Bug 000277

When Created: 03/19/1999 20:00:02
Against DJGPP version: 2.02
By whom:
Abstract: clear the state of cin after eof
please help with the following little problem.  I'd like to use "eof" as a
sentinel for some simple test programs as follows:  
#include <iostream.h>

int main() {     
  int q; 
  while(cin >> q)
       cout << " echo of q: " << q << " ";
  cin.clear();  // clears the cin stream eof flag so
                // we can use cin again     
  cout << "another input loop\n";
  while(cin >> q) 
      cout << " echo of q: " << q << " "; 
  return 0; 

I expect this code to give the following output (Control-Z is the "eof" marker
on PCs; it's Control-D with Unix):  

echo of q: 9 7
echo of q: 7 ^Z
another input loop  
echo of q: 1 2
echo of q: 2 ^Z

which it does under Turbo C/C++ 3.0 for DOS.  (although I've learned an odd
thing, the code as written does not work if the cout statement which prints
the line "another input loop" is removed.  even though the cin object's state
has been cleared, the second while loop does not execute unless something --
even just sending an "endl" -- is sent to the cout object.)

my foremost question then is why does this code not work using DJGPP, v2.02?
I've read the "info" under iostream -- there's a section on "Checking the
state of a stream", and it seems to say that the above should work, just as
it does under Turbo C/C++ -- well, hopefully it will work better than in Turbo C++, since Turbo C++ seems to be buggy as well.

I've had a chance to look at the MS VC++ 6 documentation and it essentially says the same regarding ios::clear() as does the DJGPP iostream info -- that is, and I quote from the DJGPP info docs:

- Method: void ios::clear (iostate STATE)
    Set the state indication for this stream to the argument STATE.
    You may call `ios::clear' with no argument, in which case the state
    is set to `good' (no errors pending).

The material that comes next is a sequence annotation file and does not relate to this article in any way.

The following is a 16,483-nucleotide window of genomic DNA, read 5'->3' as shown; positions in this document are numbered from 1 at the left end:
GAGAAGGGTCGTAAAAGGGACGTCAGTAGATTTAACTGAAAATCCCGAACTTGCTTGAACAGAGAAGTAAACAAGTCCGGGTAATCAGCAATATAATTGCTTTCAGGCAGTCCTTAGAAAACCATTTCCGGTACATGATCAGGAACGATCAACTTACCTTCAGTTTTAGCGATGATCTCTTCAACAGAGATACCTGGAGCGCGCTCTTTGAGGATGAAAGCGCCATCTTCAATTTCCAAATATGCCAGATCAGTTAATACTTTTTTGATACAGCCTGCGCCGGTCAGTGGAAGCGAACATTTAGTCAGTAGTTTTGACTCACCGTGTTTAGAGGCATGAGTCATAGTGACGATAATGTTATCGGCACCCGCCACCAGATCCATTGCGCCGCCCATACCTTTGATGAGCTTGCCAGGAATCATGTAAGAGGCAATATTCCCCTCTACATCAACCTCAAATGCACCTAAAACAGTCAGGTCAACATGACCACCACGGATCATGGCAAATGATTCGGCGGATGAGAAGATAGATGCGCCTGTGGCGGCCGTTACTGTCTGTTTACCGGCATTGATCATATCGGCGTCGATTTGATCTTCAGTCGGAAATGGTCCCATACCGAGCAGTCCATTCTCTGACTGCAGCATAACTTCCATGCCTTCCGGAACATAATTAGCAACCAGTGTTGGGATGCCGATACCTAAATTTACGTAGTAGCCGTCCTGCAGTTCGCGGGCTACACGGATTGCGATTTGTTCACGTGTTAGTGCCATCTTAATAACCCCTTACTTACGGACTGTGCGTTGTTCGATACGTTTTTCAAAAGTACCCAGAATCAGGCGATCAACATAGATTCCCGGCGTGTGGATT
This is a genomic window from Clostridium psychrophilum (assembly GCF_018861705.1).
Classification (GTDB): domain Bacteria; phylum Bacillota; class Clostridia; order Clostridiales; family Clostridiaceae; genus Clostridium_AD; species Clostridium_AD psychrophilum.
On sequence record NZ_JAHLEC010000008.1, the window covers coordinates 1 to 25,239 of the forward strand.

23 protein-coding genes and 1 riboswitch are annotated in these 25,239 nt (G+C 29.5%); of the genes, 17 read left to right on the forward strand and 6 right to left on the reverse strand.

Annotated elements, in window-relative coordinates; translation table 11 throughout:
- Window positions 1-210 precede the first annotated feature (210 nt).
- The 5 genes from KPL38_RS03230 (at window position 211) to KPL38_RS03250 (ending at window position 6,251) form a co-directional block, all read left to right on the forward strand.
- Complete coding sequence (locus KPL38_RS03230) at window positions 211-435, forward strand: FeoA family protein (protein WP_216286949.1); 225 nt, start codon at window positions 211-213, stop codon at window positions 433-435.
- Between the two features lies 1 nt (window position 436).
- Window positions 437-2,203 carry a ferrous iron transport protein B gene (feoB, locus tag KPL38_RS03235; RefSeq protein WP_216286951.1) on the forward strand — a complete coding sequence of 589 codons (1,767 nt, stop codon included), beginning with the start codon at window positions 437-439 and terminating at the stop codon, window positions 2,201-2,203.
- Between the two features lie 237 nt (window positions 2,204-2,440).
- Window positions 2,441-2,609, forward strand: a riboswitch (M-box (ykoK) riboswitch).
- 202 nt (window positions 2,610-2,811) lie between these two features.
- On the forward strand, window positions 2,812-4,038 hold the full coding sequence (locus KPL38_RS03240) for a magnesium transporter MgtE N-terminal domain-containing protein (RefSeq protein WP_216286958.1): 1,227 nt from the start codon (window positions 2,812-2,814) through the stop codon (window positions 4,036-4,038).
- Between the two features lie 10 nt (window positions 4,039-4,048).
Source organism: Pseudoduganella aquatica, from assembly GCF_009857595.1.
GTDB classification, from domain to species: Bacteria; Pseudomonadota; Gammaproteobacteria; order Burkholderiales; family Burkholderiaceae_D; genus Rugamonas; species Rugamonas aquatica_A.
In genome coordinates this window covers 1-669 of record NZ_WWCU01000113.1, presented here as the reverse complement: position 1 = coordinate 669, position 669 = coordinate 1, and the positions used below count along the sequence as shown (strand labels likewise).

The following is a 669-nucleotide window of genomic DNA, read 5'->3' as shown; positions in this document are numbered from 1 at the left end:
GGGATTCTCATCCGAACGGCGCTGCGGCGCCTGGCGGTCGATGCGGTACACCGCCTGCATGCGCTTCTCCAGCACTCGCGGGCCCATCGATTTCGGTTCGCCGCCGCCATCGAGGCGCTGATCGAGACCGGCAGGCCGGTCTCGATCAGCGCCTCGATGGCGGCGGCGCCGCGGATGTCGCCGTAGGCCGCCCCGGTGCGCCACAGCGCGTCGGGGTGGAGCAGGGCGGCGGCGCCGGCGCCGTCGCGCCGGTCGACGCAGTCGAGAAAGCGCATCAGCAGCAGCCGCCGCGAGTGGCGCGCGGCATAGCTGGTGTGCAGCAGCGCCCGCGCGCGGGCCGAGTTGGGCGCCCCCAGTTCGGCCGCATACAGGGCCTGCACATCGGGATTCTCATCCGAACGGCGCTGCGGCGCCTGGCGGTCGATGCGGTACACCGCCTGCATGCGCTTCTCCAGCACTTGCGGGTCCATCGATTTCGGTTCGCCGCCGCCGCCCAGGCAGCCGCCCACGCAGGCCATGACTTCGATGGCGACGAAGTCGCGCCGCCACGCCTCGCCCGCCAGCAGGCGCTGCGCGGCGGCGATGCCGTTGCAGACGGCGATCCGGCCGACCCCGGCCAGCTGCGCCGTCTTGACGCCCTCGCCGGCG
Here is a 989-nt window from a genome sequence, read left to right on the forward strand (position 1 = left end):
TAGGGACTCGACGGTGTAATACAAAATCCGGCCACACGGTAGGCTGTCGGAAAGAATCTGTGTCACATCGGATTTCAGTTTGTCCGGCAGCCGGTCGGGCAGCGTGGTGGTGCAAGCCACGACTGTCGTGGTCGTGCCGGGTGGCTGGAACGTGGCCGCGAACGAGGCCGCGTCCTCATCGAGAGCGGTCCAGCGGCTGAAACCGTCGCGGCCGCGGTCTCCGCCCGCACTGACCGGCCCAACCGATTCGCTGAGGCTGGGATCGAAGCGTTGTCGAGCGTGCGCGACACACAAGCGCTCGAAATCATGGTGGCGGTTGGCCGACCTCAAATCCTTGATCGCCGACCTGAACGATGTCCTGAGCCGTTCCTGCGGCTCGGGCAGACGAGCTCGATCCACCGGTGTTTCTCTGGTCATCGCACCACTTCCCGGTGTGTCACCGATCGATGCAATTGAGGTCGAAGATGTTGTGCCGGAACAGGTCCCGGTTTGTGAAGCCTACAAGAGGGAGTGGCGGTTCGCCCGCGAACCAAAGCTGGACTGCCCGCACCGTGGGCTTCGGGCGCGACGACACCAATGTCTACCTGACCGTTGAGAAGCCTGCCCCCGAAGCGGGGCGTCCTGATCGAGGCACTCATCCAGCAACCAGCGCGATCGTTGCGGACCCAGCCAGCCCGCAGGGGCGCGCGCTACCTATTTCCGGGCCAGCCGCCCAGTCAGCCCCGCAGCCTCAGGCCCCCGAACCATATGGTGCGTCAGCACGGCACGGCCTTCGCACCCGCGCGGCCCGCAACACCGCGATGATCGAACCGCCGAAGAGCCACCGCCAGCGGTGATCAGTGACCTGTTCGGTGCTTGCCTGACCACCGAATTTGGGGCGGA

I think this is a bug in the DJGPP compiler.

BTW, MS VC++ works just fine with the sample code in my original message.  I've also verified that the sample works as I expect under Linux with the egcs c++ compiler (version egcs-1.0.3).

what am I missing here?  thanks in advance.

Note added: 04/19/1999 09:00:17
By whom:
I think this is either a bug in the C++ library or some subtle feature
that the programmer didn't know about: it seems that cin.clear()
doesn't call clearerr() (I put a breakpoint there, and it was never
hit), and hence the EOF flag is not cleared from the stdin stream.

What this does is that the second time through the loop, the first
cin operation gets EOF and exits the loop.

In contrast, the following C program, which does roughly the same,
*does* work:

#include <stdio.h>                                                              
int main (void)                                                                 
  int c;                                                                        
  puts ("First loop");                                                          
  while ((c = getchar ()) != EOF)                                               
    putchar (c);                                                                
  clearerr (stdin);                                                             
  puts ("Second loop");                                                         
  while ((c = getchar ()) != EOF)                                               
    putchar (c);                                                                
  return 0;                                                                     

But if you remove the call to clearerr(), it shows exactly the same
behavior as the C++ program in the original report.

Could someone who knows C++ please look into what cin.clear() *should*
do, and then see if the latest libstdcxx.a indeed does that?

See the work-around, if you *really* need that C++ code to work RIGHT NOW.

Workaround added: 04/19/1999 10:00:41
By whom:
The work-around is to call cin.seekg(0, ios::end) before the second
loop.  This causes the stream to get past the offending ^Z character
which is stuck in the buffer, and all's well after that :-).

Of course, this could cause trouble if the program repositions the stream
after that and hits the ^Z again...

Closed on 04/22/1999 11:00:41: This bug is in the C++ library, not in DJGPP.
By whom:

Note added: 07/01/2004 02:37:17
By whom:
kindly help me for this( but this is a very simple programs)


main() {
  char name[80];
  char add[80];

cout << "Enter name: ";
cout << "Enter address: ";

return 0;

note i think this is a bug in c++ library

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